Theropods is a new, dinosaur-filled point-and-click adventure that is currently running a Kickstarter campaign.

Developers Kostas Skiftas and Sarah Duffield-Harding, two filmmakers who “love nothing more than telling stories,” launched the campaign for their game on July 9. Watch the quick, retro-styled introduction video down below for a look at Theropods.

Skiftas and Duffield-Harding describe the game as “an adventure game that combines puzzles with a cinematic story, colorful characters, and a retro aesthetic.”

Toting a “brains over brawn” gameplay style, Theropods places players in the role of a young huntress on the run after she and her people are attacked by barbarians. Players will need to seek help and learn to use the environment to survive and free the huntress’ people.

The developers specifically refer to the game as ‘90s-esque in order to harken back to the golden age of point-and-click adventure games.

The developers say they are huge fans of Machinarium and Gobliiins and, as a result, have created Theropods as “an immersive, text-free experience” that will keeps keep dialogue to a minimum.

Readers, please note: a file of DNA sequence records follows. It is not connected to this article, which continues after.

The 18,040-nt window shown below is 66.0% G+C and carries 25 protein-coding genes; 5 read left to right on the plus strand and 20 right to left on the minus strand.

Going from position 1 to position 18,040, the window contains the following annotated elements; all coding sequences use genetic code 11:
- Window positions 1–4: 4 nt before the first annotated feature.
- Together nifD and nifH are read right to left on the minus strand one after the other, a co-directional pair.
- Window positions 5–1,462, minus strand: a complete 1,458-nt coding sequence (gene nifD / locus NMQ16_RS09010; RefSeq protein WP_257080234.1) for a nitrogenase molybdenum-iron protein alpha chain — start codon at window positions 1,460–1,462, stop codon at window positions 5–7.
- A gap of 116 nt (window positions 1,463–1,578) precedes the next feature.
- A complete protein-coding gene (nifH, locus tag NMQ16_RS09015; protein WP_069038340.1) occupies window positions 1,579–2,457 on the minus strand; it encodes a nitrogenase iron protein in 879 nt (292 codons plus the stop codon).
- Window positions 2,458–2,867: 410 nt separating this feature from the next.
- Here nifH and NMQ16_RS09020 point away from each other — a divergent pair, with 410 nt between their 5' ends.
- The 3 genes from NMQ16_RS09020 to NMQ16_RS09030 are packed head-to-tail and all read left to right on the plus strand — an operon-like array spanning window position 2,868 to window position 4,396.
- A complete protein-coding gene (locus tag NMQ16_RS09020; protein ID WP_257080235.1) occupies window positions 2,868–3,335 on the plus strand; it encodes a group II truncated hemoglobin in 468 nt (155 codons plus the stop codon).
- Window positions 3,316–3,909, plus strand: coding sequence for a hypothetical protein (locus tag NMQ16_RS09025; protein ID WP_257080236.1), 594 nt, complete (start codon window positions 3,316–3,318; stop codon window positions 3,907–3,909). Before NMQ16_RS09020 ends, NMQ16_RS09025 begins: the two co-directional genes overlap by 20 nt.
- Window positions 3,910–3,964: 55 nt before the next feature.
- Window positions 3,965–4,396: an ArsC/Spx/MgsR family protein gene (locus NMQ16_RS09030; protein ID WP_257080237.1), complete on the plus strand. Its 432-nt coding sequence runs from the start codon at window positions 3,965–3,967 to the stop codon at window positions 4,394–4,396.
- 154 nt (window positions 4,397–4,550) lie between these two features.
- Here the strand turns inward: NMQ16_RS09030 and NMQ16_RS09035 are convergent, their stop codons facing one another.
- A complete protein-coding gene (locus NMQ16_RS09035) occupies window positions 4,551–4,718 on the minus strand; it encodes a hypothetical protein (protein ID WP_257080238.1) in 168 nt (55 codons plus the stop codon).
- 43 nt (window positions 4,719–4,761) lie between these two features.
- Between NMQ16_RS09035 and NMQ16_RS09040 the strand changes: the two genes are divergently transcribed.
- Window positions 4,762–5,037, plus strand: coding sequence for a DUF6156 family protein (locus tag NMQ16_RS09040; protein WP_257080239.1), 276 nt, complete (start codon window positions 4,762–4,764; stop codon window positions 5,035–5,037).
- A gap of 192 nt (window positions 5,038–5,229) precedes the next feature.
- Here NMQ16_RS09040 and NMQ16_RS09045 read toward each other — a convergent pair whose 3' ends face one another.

“Fitting in with prehistoric civilizations, our dialogue takes the form of grunting and we decided to go full out with no text either. The lack of dialogue and text creates challenges for us and opens up possibilities for creative solutions, such as providing hints to the player, relying heavily on animations, and visual cues.”

Lastly, the game is aimed to keep players involved in the action in spite of its classic adventure game style. The example on the Kickstarter page depicts the huntress protagonist dodging arrows and leaping over logs, making for promising footage.

The funding campaign, which is set to end August 8 at 7 p.m. CDT, has accumulated nearly $7K USD of its $22,562 goal at the time of this writing.

You can try the game’s demo by visiting the Kickstarter page.

Theropods does not have a release date locked down quite yet, but is planned to launch for PC and Mac sometime in 2021. Future goals include a widened platform release and localization in more languages.

Michael Cripe
Hey! My name is Michael, and I love video games. If you love them too, be sure to follow me on Twitter (@MikeCripe) where I’d love to talk more about it. Don’t worry though, I’ll probably only rant about Super Mario Sunshine half of the time.

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